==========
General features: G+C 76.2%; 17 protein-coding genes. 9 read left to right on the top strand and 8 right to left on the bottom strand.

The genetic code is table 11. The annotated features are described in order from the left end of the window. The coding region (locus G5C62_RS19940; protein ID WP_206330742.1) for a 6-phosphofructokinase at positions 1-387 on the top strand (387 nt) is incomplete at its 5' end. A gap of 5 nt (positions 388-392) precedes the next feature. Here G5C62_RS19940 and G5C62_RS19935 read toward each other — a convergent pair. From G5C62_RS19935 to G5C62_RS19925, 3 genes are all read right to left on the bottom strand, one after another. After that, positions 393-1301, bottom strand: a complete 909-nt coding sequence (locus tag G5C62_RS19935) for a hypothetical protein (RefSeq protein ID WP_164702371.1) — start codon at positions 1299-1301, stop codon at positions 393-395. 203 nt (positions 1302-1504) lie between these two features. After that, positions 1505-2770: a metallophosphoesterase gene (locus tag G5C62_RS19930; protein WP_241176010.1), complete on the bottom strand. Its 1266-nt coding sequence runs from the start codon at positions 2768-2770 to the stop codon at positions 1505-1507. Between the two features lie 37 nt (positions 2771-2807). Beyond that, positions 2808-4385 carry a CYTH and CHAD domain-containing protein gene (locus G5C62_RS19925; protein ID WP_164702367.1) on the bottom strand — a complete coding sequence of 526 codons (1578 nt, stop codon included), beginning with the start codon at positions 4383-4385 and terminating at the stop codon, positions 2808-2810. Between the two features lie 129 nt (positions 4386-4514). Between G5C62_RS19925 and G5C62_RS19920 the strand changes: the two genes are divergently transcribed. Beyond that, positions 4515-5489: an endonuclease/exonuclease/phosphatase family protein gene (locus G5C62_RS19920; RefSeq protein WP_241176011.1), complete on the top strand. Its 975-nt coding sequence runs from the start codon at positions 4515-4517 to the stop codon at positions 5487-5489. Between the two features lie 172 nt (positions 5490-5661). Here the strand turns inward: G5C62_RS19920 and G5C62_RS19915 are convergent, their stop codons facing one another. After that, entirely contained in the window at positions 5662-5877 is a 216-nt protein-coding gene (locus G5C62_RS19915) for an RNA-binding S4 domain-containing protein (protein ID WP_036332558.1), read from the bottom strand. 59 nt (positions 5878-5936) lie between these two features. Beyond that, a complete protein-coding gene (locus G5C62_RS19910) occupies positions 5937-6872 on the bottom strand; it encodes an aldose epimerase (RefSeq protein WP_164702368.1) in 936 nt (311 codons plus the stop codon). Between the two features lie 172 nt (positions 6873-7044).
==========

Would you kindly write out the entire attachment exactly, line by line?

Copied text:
General features: G+C 76.2%; 17 protein-coding genes. 9 read left to right on the top strand and 8 right to left on the bottom strand.

The genetic code is table 11. The annotated features are described in order from the left end of the window. The coding region (locus G5C62_RS19940; protein ID WP_206330742.1) for a 6-phosphofructokinase at positions 1-387 on the top strand (387 nt) is incomplete at its 5' end. A gap of 5 nt (positions 388-392) precedes the next feature. Here G5C62_RS19940 and G5C62_RS19935 read toward each other — a convergent pair. From G5C62_RS19935 to G5C62_RS19925, 3 genes are all read right to left on the bottom strand, one after another. After that, positions 393-1301, bottom strand: a complete 909-nt coding sequence (locus tag G5C62_RS19935) for a hypothetical protein (RefSeq protein ID WP_164702371.1) — start codon at positions 1299-1301, stop codon at positions 393-395. 203 nt (positions 1302-1504) lie between these two features. After that, positions 1505-2770: a metallophosphoesterase gene (locus tag G5C62_RS19930; protein WP_241176010.1), complete on the bottom strand. Its 1266-nt coding sequence runs from the start codon at positions 2768-2770 to the stop codon at positions 1505-1507. Between the two features lie 37 nt (positions 2771-2807). Beyond that, positions 2808-4385 carry a CYTH and CHAD domain-containing protein gene (locus G5C62_RS19925; protein ID WP_164702367.1) on the bottom strand — a complete coding sequence of 526 codons (1578 nt, stop codon included), beginning with the start codon at positions 4383-4385 and terminating at the stop codon, positions 2808-2810. Between the two features lie 129 nt (positions 4386-4514). Between G5C62_RS19925 and G5C62_RS19920 the strand changes: the two genes are divergently transcribed. Beyond that, positions 4515-5489: an endonuclease/exonuclease/phosphatase family protein gene (locus G5C62_RS19920; RefSeq protein WP_241176011.1), complete on the top strand. Its 975-nt coding sequence runs from the start codon at positions 4515-4517 to the stop codon at positions 5487-5489. Between the two features lie 172 nt (positions 5490-5661). Here the strand turns inward: G5C62_RS19920 and G5C62_RS19915 are convergent, their stop codons facing one another. After that, entirely contained in the window at positions 5662-5877 is a 216-nt protein-coding gene (locus G5C62_RS19915) for an RNA-binding S4 domain-containing protein (protein ID WP_036332558.1), read from the bottom strand. 59 nt (positions 5878-5936) lie between these two features. Beyond that, a complete protein-coding gene (locus G5C62_RS19910) occupies positions 5937-6872 on the bottom strand; it encodes an aldose epimerase (RefSeq protein WP_164702368.1) in 936 nt (311 codons plus the stop codon). Between the two features lie 172 nt (positions 6873-7044).